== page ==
Comprehension is meta-understanding, which innately disrupts paradigm even more effectively than it does ignorance.
It is not simplicity, but rather the reduction of complicatedness, which is indeed the true scientific virtue. Never accept the ‘simple’ – the pining, explaining, and debunking of the fake skeptic. Abduction is a square peg of philosophy we keep trying to hammer into the round hole of science, because it affords us comfort in avoiding the painful ‘blue balls’ of skepticism or dissonance.
As is common inside many of the threads which I initiate on Twitter, followers will understandably ask me to re-express my concept in simpler terms. The typical petitioning tweet might involve some variation on sayings loosely attributed to Einstein or Feynman pertaining to simplicity, of the ilk ‘You can recognize truth by its beauty and simplicity’ or ‘If you cannot express it in simple form, you do not truly understand it.’1 However, the most common version of this type of response by far is, ‘Explain it to me like I was five years old.’ Many people as it turns out, refuse the hard work of cognition, opting instead for having things explained to them. My regular readers are well aware of my contention that the signature trait of propaganda resides in its exploitation of desires for ‘simplicity’ in message, as well as my Wittgenstein aversion to ‘explainers’ (science ‘enthusiasts’ and ‘critical thinkers’). Herein, I will do my best to describe an important principle in this regard, but not explain to you what you should think.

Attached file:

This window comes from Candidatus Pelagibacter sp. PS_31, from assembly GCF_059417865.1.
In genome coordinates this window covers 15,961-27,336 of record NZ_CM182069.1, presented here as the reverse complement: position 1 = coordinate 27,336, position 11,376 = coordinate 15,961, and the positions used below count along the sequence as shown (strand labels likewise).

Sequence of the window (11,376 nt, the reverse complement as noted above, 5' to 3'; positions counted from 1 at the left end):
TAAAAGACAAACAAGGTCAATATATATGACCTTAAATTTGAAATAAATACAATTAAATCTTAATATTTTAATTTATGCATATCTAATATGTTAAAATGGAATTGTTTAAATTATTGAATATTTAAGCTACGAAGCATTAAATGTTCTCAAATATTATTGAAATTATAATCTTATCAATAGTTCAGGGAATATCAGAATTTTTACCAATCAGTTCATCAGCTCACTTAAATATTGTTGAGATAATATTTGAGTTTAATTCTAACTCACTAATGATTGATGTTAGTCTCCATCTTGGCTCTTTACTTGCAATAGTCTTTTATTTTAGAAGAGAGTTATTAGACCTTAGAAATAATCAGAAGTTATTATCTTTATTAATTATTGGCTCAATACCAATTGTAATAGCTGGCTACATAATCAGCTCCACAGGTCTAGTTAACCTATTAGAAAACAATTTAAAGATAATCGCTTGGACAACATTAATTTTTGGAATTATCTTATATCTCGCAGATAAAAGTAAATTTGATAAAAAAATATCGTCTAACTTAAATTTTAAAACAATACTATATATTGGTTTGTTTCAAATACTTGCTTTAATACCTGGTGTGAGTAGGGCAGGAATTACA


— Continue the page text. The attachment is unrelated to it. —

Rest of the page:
Only describe, don’t explain.~ Ludwig Wittgenstein, Tractatus Logico-Philosophicus
Typically I have no problem with such a request to simplify my work and will comply with my best effort – save for the circumstance in which the problem or principle cannot be simplified any further, and the petitioner simply does not realize this. Only parables and analogies can be drawn against a concept already residing at its least-complicated state (see ‘Bridgman Point’ below). The ethical crux which burdens my soul involves the busting of paradigms and fiat understanding in the first place, thus this process of simplification can often involve tasks which run anathema to the very point I am trying to make. It is akin to asking a socialist to frame their favored economics in terms of how ‘profit and loss is accounted and distributed back to capital’, or using an x/y graph to explain a principle which functions along one or more n-axes. Such conundrum in communication serves to elucidate the thesis of this article, the distinction between comprehension and mere understanding.
Unfortunately, Richard Feynman was wrong about the utility of simplicity and beauty as regards truth.2 Elliott Sober, PhD, the Hans Reichenbach Professor of philosophy at the University of Wisconsin, Madison, contends in his 2015 book Ockham’s Razors: A User’s Manual, that Ockham’s Razor is a ‘decision heuristic, providing us with an intuitive guide useful in the comparison of two or more differing hypotheses’. Further contending that, all contributing influences being equal, of two contending alternatives it is scientific to prefer the ‘simpler’ one. Dr. Sober cites that the simpler alternative, even though it might ultimately be found wrong, nonetheless resides ‘closer to the truth’ as compared to competing ideas.3